The first single mother with young children to serve in Congress explained little-known details of how Congress is designed for its members to be rich during an appearance on CNN on Saturday.
Van Jones interviewed Rep. Katie Porter (D-CA), who became the first Democrat to represent her Orange County district in Congress and is viewed as a rising star after video clips of her incisive questioning in hearings have repeatedly gone viral online.
The host noted Porter has spoken about her colleagues being "shocked" to hear about the cost of childcare.
"What is that like being — almost like an economic minority in the House?" Jones asked.
"I think this is one of the most surprising things for me is, I think I understood I was being elected to a position of privilege and of power and responsibility. I think I didn’t understand the extent to which Congress is kind of set up for -- and run by -- the wealthy," Porter replied.
"And I’m certainly not at the bottom of the economic spectrum, I have a good job as a professor," the tenured University of California, Irvine School of Law professor noted. "Like I’m very, very fortunate and very conscious of that. But some of the things that I’m told really reveal what a privileged institution it is."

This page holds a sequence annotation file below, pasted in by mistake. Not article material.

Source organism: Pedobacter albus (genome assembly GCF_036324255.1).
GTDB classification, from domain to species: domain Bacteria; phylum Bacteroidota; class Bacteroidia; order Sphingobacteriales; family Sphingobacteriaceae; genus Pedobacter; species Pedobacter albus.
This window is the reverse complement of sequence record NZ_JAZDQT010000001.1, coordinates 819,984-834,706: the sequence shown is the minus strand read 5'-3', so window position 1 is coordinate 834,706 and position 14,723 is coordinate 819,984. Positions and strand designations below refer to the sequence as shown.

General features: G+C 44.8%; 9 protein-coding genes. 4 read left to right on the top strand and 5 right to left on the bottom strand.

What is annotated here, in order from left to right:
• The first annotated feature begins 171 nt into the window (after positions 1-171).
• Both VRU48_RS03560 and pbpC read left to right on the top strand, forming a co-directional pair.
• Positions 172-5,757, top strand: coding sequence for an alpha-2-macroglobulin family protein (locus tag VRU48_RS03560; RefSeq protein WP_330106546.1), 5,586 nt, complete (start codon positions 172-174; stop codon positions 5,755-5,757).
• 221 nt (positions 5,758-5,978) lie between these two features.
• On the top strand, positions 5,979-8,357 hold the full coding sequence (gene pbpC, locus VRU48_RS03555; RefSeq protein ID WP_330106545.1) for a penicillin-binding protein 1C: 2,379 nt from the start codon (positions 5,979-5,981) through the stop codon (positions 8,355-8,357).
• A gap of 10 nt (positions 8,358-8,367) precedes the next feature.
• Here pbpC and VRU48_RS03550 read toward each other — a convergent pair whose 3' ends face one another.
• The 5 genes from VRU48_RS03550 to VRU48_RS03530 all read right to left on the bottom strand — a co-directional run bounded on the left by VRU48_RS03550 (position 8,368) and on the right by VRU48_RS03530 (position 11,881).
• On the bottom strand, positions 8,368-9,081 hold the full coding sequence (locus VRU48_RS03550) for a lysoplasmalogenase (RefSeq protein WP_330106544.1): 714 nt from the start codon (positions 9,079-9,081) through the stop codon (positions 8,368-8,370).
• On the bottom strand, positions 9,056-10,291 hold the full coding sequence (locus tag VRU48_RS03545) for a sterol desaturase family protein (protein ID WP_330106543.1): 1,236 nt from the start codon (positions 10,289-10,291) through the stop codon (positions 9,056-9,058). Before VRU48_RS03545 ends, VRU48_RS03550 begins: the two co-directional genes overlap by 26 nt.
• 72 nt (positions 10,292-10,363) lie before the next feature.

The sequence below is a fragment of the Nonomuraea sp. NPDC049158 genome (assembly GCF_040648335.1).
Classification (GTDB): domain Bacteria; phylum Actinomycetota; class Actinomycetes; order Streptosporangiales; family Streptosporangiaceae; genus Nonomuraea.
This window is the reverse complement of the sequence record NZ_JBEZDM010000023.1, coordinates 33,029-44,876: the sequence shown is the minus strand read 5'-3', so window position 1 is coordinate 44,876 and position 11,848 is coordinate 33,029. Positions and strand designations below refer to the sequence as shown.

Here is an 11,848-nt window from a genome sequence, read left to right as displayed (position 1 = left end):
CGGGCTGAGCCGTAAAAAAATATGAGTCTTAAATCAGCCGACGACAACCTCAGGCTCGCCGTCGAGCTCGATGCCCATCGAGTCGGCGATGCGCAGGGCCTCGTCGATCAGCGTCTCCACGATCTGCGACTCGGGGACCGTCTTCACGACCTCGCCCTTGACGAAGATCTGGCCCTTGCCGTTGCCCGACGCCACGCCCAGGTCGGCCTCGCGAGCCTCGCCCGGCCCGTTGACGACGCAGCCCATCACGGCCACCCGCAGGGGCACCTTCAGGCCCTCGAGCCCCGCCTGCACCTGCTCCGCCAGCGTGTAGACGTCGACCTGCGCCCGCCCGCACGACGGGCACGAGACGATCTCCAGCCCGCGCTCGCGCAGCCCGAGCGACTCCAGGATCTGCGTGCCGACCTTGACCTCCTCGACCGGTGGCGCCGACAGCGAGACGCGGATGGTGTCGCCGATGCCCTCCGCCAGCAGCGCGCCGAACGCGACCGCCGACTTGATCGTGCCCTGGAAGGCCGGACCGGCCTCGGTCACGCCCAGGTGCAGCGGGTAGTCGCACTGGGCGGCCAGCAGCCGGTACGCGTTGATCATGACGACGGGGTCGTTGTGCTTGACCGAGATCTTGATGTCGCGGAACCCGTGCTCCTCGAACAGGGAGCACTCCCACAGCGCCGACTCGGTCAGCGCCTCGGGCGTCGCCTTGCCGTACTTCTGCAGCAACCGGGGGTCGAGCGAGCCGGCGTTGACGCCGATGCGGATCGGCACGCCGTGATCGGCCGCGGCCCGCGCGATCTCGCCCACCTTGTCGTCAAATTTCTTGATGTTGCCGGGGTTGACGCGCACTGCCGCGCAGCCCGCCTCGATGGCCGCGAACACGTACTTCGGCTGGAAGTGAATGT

"When I was looking for a district office, I said well, you know, how do I pay a security deposit? They said we don’t provide funds for a security deposit,” she revealed. “And they said use your 'personal funds.'"
"Wow," Jones said.
"And so, like the healthcare, we start the job January 3, our health care as members doesn’t start until February 1st. So, I said well how do my children and I have insurance -- as I’m ethically prohibited from working in another job -- how do my kids and I have health insurance in that period? They said go on your husband’s. And I said I don’t have a husband. And then the answer again was 'personal funds,'" she said.
Porter explained how she's working legislatively to help remedy the situation.
"This economic diversity is very important. And I have a bill I’m excited about, that I believe is going to have bipartisan support, called the Help America Run Act. And what it does is allow candidates to use campaign donations to pay for health insurance premiums and childcare costs, so we can continue to diversify the voices representing the diversity of the American people," she said, to applause from the studio audience.